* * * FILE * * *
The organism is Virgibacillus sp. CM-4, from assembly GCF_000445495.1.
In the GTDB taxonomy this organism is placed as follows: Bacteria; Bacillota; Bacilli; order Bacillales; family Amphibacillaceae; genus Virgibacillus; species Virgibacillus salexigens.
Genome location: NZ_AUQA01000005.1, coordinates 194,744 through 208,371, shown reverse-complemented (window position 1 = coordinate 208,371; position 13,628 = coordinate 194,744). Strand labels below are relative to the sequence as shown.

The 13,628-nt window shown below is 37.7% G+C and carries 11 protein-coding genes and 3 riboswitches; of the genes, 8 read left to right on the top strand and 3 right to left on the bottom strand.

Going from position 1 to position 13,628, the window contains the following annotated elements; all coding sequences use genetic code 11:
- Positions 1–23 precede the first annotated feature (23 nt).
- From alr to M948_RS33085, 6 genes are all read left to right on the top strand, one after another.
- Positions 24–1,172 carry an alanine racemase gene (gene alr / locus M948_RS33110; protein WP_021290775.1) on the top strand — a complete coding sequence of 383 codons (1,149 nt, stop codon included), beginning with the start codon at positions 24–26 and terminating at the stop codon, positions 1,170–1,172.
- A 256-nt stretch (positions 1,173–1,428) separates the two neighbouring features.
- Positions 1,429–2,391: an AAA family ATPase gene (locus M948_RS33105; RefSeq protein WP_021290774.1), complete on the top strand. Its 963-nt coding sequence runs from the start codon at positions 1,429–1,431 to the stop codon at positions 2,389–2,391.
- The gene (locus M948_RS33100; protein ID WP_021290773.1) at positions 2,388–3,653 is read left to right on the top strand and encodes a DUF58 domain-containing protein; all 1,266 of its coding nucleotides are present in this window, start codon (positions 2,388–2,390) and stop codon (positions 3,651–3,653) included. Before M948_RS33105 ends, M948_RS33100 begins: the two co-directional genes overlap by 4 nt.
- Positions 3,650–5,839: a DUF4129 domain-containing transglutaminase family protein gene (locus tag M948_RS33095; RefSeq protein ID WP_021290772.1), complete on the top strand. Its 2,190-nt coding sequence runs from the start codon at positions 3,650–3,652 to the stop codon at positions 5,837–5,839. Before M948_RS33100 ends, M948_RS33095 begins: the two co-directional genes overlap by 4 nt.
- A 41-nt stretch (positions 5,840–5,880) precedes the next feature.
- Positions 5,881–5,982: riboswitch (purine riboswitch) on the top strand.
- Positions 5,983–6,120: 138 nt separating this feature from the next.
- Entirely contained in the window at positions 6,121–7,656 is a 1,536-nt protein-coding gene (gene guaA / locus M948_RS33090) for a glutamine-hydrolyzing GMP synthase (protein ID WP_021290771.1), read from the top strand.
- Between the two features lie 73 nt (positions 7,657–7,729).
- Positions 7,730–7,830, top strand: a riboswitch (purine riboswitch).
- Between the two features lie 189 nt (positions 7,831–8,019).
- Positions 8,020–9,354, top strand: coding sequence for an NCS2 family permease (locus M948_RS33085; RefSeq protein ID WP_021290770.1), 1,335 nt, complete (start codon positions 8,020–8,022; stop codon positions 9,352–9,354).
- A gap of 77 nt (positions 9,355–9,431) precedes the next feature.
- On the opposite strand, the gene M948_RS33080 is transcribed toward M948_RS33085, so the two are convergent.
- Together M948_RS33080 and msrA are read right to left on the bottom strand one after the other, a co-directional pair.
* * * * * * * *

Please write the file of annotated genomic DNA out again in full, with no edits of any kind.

The organism is Virgibacillus sp. CM-4, from assembly GCF_000445495.1.
In the GTDB taxonomy this organism is placed as follows: Bacteria; Bacillota; Bacilli; order Bacillales; family Amphibacillaceae; genus Virgibacillus; species Virgibacillus salexigens.
Genome location: NZ_AUQA01000005.1, coordinates 194,744 through 208,371, shown reverse-complemented (window position 1 = coordinate 208,371; position 13,628 = coordinate 194,744). Strand labels below are relative to the sequence as shown.

The 13,628-nt window shown below is 37.7% G+C and carries 11 protein-coding genes and 3 riboswitches; of the genes, 8 read left to right on the top strand and 3 right to left on the bottom strand.

Going from position 1 to position 13,628, the window contains the following annotated elements; all coding sequences use genetic code 11:
- Positions 1–23 precede the first annotated feature (23 nt).
- From alr to M948_RS33085, 6 genes are all read left to right on the top strand, one after another.
- Positions 24–1,172 carry an alanine racemase gene (gene alr / locus M948_RS33110; protein WP_021290775.1) on the top strand — a complete coding sequence of 383 codons (1,149 nt, stop codon included), beginning with the start codon at positions 24–26 and terminating at the stop codon, positions 1,170–1,172.
- A 256-nt stretch (positions 1,173–1,428) separates the two neighbouring features.
- Positions 1,429–2,391: an AAA family ATPase gene (locus M948_RS33105; RefSeq protein WP_021290774.1), complete on the top strand. Its 963-nt coding sequence runs from the start codon at positions 1,429–1,431 to the stop codon at positions 2,389–2,391.
- The gene (locus M948_RS33100; protein ID WP_021290773.1) at positions 2,388–3,653 is read left to right on the top strand and encodes a DUF58 domain-containing protein; all 1,266 of its coding nucleotides are present in this window, start codon (positions 2,388–2,390) and stop codon (positions 3,651–3,653) included. Before M948_RS33105 ends, M948_RS33100 begins: the two co-directional genes overlap by 4 nt.
- Positions 3,650–5,839: a DUF4129 domain-containing transglutaminase family protein gene (locus tag M948_RS33095; RefSeq protein ID WP_021290772.1), complete on the top strand. Its 2,190-nt coding sequence runs from the start codon at positions 3,650–3,652 to the stop codon at positions 5,837–5,839. Before M948_RS33100 ends, M948_RS33095 begins: the two co-directional genes overlap by 4 nt.
- A 41-nt stretch (positions 5,840–5,880) precedes the next feature.
- Positions 5,881–5,982: riboswitch (purine riboswitch) on the top strand.
- Positions 5,983–6,120: 138 nt separating this feature from the next.
- Entirely contained in the window at positions 6,121–7,656 is a 1,536-nt protein-coding gene (gene guaA / locus M948_RS33090) for a glutamine-hydrolyzing GMP synthase (protein ID WP_021290771.1), read from the top strand.
- Between the two features lie 73 nt (positions 7,657–7,729).
- Positions 7,730–7,830, top strand: a riboswitch (purine riboswitch).
- Between the two features lie 189 nt (positions 7,831–8,019).
- Positions 8,020–9,354, top strand: coding sequence for an NCS2 family permease (locus M948_RS33085; RefSeq protein ID WP_021290770.1), 1,335 nt, complete (start codon positions 8,020–8,022; stop codon positions 9,352–9,354).
- A gap of 77 nt (positions 9,355–9,431) precedes the next feature.
- On the opposite strand, the gene M948_RS33080 is transcribed toward M948_RS33085, so the two are convergent.
- Together M948_RS33080 and msrA are read right to left on the bottom strand one after the other, a co-directional pair.